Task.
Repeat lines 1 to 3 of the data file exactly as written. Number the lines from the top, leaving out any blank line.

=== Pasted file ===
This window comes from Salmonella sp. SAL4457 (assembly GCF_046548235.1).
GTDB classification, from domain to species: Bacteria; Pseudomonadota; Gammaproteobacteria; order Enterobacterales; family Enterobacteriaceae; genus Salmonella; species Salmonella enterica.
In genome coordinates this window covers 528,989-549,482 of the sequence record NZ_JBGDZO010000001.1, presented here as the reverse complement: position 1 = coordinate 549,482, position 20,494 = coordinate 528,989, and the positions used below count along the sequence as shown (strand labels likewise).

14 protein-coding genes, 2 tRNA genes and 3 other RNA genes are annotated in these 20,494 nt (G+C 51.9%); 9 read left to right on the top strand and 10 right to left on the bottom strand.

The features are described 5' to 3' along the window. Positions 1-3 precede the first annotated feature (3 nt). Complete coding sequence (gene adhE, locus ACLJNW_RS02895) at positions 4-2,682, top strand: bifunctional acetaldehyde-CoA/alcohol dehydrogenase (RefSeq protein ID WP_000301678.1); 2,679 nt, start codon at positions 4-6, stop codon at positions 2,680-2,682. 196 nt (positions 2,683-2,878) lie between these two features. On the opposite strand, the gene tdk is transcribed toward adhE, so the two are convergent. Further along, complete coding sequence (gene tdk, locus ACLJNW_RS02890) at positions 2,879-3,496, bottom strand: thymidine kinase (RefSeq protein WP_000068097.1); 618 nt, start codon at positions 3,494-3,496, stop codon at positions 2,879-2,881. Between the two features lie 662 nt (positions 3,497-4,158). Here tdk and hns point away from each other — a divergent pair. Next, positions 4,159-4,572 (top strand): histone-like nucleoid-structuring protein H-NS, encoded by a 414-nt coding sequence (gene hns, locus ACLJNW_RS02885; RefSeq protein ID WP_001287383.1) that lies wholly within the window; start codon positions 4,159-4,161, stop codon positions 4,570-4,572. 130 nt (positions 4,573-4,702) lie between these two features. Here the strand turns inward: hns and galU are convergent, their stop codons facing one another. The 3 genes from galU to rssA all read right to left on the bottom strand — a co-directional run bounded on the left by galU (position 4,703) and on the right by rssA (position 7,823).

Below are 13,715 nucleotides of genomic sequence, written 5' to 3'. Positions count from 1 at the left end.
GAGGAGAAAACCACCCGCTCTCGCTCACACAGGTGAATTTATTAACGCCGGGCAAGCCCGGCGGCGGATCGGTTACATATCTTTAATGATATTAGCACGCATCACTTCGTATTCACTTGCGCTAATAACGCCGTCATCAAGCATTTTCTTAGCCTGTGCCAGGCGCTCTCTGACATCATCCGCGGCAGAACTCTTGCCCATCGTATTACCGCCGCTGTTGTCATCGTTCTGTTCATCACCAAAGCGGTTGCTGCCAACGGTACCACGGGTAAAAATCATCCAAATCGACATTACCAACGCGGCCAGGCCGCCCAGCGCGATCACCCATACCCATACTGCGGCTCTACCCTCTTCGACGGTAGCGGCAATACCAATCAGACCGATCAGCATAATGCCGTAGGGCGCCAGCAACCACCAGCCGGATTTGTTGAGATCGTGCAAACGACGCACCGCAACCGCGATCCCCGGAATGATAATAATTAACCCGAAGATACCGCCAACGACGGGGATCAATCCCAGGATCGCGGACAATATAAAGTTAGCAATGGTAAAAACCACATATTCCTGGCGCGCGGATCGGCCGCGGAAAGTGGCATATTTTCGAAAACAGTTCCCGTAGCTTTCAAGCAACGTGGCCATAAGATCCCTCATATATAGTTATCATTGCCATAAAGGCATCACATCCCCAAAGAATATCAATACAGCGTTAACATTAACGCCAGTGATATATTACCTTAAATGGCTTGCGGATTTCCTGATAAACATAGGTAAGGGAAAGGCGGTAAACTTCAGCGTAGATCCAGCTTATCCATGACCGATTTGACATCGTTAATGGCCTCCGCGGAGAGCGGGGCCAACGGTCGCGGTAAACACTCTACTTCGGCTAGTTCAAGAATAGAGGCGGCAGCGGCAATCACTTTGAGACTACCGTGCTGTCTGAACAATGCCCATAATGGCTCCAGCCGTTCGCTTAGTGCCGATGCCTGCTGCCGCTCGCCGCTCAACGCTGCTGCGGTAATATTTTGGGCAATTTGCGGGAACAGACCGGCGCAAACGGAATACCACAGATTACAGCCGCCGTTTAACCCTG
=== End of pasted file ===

This window comes from Salmonella sp. SAL4457 (assembly GCF_046548235.1).
GTDB classification, from domain to species: Bacteria; Pseudomonadota; Gammaproteobacteria; order Enterobacterales; family Enterobacteriaceae; genus Salmonella; species Salmonella enterica.
In genome coordinates this window covers 528,989-549,482 of the sequence record NZ_JBGDZO010000001.1, presented here as the reverse complement: position 1 = coordinate 549,482, position 20,494 = coordinate 528,989, and the positions used below count along the sequence as shown (strand labels likewise).